How to Write Great Web Content 02 December 2013
Webmasters often lose track of the purpose of their websites. Yes, most are businesses and the goal is to make money, but the part of the equation that too many forget is that they are dealing with real people. It is easy to get caught up in the world of the internet and spend too much time worrying about bots and backlinks and lose sight of the fact that the purpose of a web page is usually to convince a person to take some action, whether that action is a click or a buy. Following are a couple of tips that can help you remain aware of the real goal.
Take a Stand
One of the reasons so many wishy-washy web pages that contain many words but really don’t say anything exist is that web writers are afraid that they will alienate potential customers by taking a strong stand that may be in opposition to their own opinions. The opposite is actually true. With a page that makes no real statement, people will look at it and forget it forever. A page that takes a strong position will make people remember it. Even those who are vehemently opposed to the position will often return again and again to argue their side of things. The point is that with the innumerable competing web pages on the Internet, the absolute worst thing for a web site is lack of notice. Making strong statements and backing them up will keep web browsers coming back to argue or offer kudos.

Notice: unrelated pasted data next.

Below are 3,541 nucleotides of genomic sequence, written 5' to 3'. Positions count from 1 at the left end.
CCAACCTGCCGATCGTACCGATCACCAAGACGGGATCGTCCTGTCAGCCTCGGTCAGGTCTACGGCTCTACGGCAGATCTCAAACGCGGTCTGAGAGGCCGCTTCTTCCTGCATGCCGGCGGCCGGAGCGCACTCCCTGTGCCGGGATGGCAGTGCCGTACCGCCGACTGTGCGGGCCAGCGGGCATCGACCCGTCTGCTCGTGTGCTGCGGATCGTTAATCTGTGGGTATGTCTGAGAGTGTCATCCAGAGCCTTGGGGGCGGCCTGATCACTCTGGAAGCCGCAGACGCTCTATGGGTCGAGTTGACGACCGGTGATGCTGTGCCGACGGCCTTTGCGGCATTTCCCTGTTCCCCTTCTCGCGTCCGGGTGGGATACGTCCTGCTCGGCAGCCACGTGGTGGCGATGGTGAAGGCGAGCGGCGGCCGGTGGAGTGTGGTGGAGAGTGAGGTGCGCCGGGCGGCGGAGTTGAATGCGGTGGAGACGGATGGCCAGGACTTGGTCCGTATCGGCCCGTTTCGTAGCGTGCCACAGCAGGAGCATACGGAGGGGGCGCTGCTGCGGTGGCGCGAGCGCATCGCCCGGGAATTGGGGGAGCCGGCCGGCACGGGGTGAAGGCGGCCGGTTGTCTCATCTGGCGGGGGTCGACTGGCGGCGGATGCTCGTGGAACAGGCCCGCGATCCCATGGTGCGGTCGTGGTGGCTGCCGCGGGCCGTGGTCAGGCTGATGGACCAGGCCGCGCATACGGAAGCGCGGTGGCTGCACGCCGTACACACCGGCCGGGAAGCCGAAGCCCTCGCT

Talk to the People
Intellectual minded people often try their hands at poetry. Very often the results of these efforts are comprised of strings of words with no fewer than four syllables. The would be poets think they are demonstrating their intelligence, but instead only turn something that should be easy and emotionally stirring into something that feels like a slog through a vocabulary exam. Web writers too fall into this trap far too frequently. They have been told to sound authoritative and mistake verbosity for authority. The goal of any writing is communication. Writing in a manner aimed at impressing English professors with your knowledge of obscure words and grammar mechanics turns off everyone but those professors. Web writing should be as simple as possible while still conveying the message intended.
There are many other individual aspects of web writing that could be included here, but it all boils down to remembering that the people your page is meant to reach are actual humans from all walks of life, not bots or teachers looking for a student who can double as a thesaurus.